Subscribe free to our newsletters via your
. Earth Science News .

Subscribe free to our newsletters via your

Northrop Grumman Wins Two Contracts For AN/APN-241 Radar Program

AN/APN-241 radars have been delivered and installed in over 180 C-130s operating around the world today.
by Staff Writers
Norwalk CN (SPX) Nov 02, 2007
The U.S. Air Force's Warner Robins Air Logistics Center has awarded Northrop Grumman two contracts to provide radars and logistical support for the Air National Guard. The Northrop Grumman AN/APN-241 navigation and weather radars fulfill important mission requirements and also enhance the flying safety for Air National Guard C-130H and C-130J tactical airlift aircraft. The contract value for the radar systems is $13.5 million, while the contract for continued logistical support is worth $6.6 million.

"This radar offers U.S. and allied tactical air forces high-resolution ground mapping that enables accurate low-level navigation and precision aerial drops, unprecedented safety-of-flight measures with long range weather-through-weather detection, and predictive windshear detection in all weather conditions," said Guido Sottosanti, Jr., director of the AN/APN-241 program at Northrop Grumman's Norden Systems business unit.

Manufacturing of the radars will take place at company facilities in Norwalk and Baltimore. Deliveries are expected to be complete by September 2009. AN/APN-241 radars have been delivered and installed in over 180 C-130s operating around the world today.

Email This Article
Comment On This Article

Related Links
Bringing Order To A World Of Disasters
A world of storm and tempest
When the Earth Quakes

Memory Foam Mattress Review
Newsletters :: SpaceDaily :: SpaceWar :: TerraDaily :: Energy Daily
XML Feeds :: Space News :: Earth News :: War News :: Solar Energy News

Triage Study Challenges Notions of Emergency Medical Response To Disaster
New York NY (SPX) Nov 02, 2007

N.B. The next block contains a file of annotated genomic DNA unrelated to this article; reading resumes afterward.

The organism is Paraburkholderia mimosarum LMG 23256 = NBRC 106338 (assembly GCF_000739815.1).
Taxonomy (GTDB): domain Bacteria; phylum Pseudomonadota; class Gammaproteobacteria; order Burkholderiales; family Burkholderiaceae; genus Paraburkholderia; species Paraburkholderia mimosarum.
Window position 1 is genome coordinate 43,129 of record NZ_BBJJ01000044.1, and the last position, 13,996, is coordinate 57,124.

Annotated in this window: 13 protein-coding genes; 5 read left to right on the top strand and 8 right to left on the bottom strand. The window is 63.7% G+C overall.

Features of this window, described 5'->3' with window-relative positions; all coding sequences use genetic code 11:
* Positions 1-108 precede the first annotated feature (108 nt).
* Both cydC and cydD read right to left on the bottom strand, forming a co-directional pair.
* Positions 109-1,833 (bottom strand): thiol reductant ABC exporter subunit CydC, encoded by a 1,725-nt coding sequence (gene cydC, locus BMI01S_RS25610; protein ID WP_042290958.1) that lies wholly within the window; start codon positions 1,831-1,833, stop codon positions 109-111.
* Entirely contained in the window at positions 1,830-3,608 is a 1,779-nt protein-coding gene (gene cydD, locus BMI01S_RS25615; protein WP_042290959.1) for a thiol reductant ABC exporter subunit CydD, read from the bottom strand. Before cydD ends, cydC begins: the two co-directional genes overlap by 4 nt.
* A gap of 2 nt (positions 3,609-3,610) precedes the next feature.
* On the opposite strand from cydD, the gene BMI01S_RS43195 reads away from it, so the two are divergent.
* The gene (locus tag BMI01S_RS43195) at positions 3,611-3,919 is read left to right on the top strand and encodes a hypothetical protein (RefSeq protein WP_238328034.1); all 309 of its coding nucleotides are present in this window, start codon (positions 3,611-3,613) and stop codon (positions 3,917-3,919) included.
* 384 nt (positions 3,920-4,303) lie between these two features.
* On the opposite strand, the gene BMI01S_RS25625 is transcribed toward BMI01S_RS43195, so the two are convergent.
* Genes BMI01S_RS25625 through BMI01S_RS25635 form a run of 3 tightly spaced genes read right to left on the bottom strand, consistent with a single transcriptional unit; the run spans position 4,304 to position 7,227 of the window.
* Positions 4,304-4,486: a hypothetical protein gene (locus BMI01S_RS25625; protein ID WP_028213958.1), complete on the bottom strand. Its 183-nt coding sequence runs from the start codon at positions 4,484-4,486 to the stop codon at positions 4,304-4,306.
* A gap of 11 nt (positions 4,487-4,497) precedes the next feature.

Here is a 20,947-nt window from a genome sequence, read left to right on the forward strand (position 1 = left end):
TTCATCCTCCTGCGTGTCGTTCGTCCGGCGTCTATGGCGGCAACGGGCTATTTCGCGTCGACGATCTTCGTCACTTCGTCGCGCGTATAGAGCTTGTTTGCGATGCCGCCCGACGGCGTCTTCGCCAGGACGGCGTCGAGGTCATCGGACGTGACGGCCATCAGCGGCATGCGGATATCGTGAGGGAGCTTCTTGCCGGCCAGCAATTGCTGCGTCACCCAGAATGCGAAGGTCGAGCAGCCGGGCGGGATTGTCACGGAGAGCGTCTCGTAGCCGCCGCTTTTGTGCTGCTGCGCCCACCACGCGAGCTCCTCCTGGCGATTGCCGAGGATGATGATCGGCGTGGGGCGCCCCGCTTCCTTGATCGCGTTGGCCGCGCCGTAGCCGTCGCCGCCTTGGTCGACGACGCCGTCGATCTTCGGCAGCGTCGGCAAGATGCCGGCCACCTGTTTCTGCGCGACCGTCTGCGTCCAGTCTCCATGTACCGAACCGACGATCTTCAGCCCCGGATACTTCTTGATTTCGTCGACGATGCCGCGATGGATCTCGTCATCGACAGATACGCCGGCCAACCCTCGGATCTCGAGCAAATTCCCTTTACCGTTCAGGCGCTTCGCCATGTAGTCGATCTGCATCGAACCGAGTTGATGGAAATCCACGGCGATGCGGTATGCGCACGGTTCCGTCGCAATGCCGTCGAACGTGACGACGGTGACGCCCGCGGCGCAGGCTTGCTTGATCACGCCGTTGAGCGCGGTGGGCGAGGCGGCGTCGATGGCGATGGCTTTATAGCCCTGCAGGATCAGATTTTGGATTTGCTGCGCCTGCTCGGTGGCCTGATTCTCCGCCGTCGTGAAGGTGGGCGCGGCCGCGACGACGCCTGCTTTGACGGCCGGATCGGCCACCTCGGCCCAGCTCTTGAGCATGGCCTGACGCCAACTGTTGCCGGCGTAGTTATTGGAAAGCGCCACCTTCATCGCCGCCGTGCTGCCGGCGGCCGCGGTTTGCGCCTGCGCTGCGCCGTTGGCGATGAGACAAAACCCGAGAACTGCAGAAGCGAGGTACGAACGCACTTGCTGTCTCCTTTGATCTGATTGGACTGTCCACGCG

In the face of terrorism and catastrophic natural disasters, modern regional trauma systems that improve survival for critically injured patients are more vital than ever. Yet many fundamental assumptions underlying these systems-such as the notion that it is imperative to send the sickest patients to the hospital first-have rarely been subjected to rigorous scientific scrutiny. Now, for the first time, researchers at NewYork-Presbyterian Hospital/Weill Cornell Medical Center have created a computer simulation model of trauma system response to mass casualty incidents involving dozens or hundreds of injured victims.

  • Triage Study Challenges Notions of Emergency Medical Response To Disaster
  • Northrop Grumman Wins Two Contracts For AN/APN-241 Radar Program
  • California gets new 'Big One' reminder
  • New Computer Architecture Aids Emergency Response

  • Climate controversy heats up Australian election
  • Drought in southeast US fuels battle over water resources
  • White House defends 'health benefits' of climate change
  • Like It Or Not, Uncertainty And Climate Change Go Hand-In-Hand

  • DMCii Satellite Imaging Helps Dramatically Reduce Deforestation Of Amazon Basin
  • NASA Views Southern California Fires And Winds
  • A Roadmap For Calibration And Validation
  • GeoEye Contract With ITT Begins Phased Procurement Of The GeoEye-2 Satellite

  • Oil crisis exercise bares US 'impotence'
  • Terracuro Promises Carbon Neutral Living And Cleaner, Lower Energy Costs
  • Russia-led pipeline consortium rejects environment criticism
  • Green500 List To Put Supercomputing On A Diet

  • Northwestern Exposing Most Deadly Infectious Diseases In 3D
  • Staph-Killing Properties Of Clay Investigated
  • AIDS stunting southern Africa's prospects: Malawi president
  • After extinction fears, Botswana learns to live with AIDS

  • Flying Lemurs Are The Closest Relatives Of Primates
  • Dead Clams Tell Many Tales
  • Could Hairy Roots Become Biofactories
  • Dinosaur Deaths Outsourced To India

  • US Faces Burning Emissions Issue
  • Time Spent In Car Drives Up Air Pollution Exposure
  • Birth defects soar in polluted China
  • Sakhalin II Operator Vows To Fix Environmental Damage In Year

  • Research Project May Revolutionize Apparel Industry
  • World Toilet Summit opens in India
  • Europeans face mob anger over child 'abductions' in Chad
  • India's toilet champion sees human liberation in loos for all

  • The content herein, unless otherwise known to be public domain, are Copyright 1995-2007 - SpaceDaily.AFP and UPI Wire Stories are copyright Agence France-Presse and United Press International. ESA Portal Reports are copyright European Space Agency. All NASA sourced material is public domain. Additional copyrights may apply in whole or part to other bona fide parties. Advertising does not imply endorsement,agreement or approval of any opinions, statements or information provided by SpaceDaily on any Web page published or hosted by SpaceDaily. Privacy Statement